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I have heard of pilots rolling airplanes that aren't approved for it (Cessna 172, Learjets, etc.), and other than the obvious legal issues, are there any mechanical or safety reasons to avoid it?

DISCLAIMER
I do not advocate doing anything (like this) that is not legal, but am looking more for additional reasons that I can use to dissuade people from doing this when they say that it isn't hurting anyone or something along those lines.

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2 Answers

up vote 22 down vote accepted

There are a lot of good reasons not to roll such an airplane.

  1. If the plane has gyroscopic instruments, you might tumble them (cause the spinning gyro to hit the inside of the instrument). This can be expensive.

  2. You might easily over-stress the air frame. Normal category light aircraft are rated to -1.5 to +3.8Gs. (That's for a new aircraft) A botched roll can easily hit 4.5 or higher.

    If you over stress the air frame, you might just put a lot of very expensive "wrinkles" in the skin that would be very hard to explain to the FBO, your boss, or the insurance company. Trashing the gyros would be cheaper.

    If you're not lucky, the wings fold up and you fall out of the sky. It's a stupid way to die.

  3. Non-aerobatic aircraft typically have limited elevator authority; once upside down, you might find it very difficult to keep the nose pushed up high enough to keep the roll going. Turning a botched roll into a "split-S" is one of the worst "recovery" mistakes you can make, and you're setting yourself up for it.

  4. Non-aerobatic aircraft often have gravity-feed fuel systems. A little bit of 0 or negative "G" and it will get very very quiet in the plane. Some people consider this silence detrimental to the continued safety of the flight.

  5. Non-aerobatic aircraft rarely have inverted oil systems. As the engine gets quiet, it also loses most of its lubrication. Bare metal on metal friction can be detrimental to achieving TBO.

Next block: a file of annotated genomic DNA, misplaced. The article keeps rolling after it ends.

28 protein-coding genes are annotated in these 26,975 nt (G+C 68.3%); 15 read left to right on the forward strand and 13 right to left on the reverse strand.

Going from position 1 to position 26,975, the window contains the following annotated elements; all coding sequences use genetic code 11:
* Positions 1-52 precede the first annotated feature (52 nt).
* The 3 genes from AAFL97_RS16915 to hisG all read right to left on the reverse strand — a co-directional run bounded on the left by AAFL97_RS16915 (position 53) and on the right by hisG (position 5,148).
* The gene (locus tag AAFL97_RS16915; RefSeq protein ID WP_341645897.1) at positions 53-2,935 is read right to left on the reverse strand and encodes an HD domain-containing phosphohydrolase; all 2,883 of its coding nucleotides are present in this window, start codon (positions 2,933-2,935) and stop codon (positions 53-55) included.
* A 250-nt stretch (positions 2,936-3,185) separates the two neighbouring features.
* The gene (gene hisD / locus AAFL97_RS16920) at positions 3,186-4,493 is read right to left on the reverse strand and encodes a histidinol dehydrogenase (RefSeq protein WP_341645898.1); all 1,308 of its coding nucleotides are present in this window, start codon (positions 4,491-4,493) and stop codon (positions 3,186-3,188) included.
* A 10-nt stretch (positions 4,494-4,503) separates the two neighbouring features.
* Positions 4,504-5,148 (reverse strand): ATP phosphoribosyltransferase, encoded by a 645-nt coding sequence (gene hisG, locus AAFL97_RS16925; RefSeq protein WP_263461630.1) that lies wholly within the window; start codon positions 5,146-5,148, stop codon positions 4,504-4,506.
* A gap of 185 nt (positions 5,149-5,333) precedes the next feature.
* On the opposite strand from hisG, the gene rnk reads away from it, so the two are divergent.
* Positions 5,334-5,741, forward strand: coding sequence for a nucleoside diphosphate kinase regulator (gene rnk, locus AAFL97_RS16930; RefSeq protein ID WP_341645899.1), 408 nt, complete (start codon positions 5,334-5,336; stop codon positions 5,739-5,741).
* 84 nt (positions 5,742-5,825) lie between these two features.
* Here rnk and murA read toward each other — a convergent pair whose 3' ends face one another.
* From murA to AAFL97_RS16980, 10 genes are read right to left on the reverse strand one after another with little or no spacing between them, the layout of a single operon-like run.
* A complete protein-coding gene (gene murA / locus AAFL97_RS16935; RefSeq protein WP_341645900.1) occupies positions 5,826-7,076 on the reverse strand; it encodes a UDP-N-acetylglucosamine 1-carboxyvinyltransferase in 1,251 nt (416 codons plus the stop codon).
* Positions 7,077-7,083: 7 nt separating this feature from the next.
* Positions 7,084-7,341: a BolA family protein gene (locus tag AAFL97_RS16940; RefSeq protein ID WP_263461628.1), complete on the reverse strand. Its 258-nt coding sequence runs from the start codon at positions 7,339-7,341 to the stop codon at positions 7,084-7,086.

Having said all that, in the hands of an expert, it is technically possible to barrel roll most aircraft.

A good way to tell if you're an expert is to call your insurance company and tell them exactly what you plan to do. If they'll quote you affordable coverage, you might be an expert.

Obligatory links because if I don't include them someone else will:


If you want to roll an airplane, contact your local aerobatic club. In the US and some countries, it's the International Aerobatic Club. Get some competent dual instruction in a suitably rated airplane.

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I think it was a 707 that Tex Johnson rolled. It was done during a presentation of the plane, in front of the president of Boeing and an FAA representative. There were reporters on board, and one of them managed to get a photo out of the window when the plane was inverted. –  Edward Falk Dec 30 '13 at 22:36
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And as shown in the Bob Hoover video, a properly-executed barrel roll is a gentle positive-g maneuver all the way through. In theory, you could do this with any plane, as Tex Johnson demonstrated. In practice, don't do this unless you're Bob Hoover. –  Edward Falk Dec 30 '13 at 22:40
    
@EdwardFalk - you are correct, it was a 707. I've updated the answer. Thanks –  Dan Pichelman Dec 31 '13 at 20:06
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Do not even think about it unless you are an expert. I read about an incident in Sport Aviation in which a non-aerobatic performer rolled a piston twin. The airframe was overstressed and it broke up in flight. All four on board were killed.

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What if they are an expert aerobatic performer? –  Lnafziger Jan 12 at 23:18
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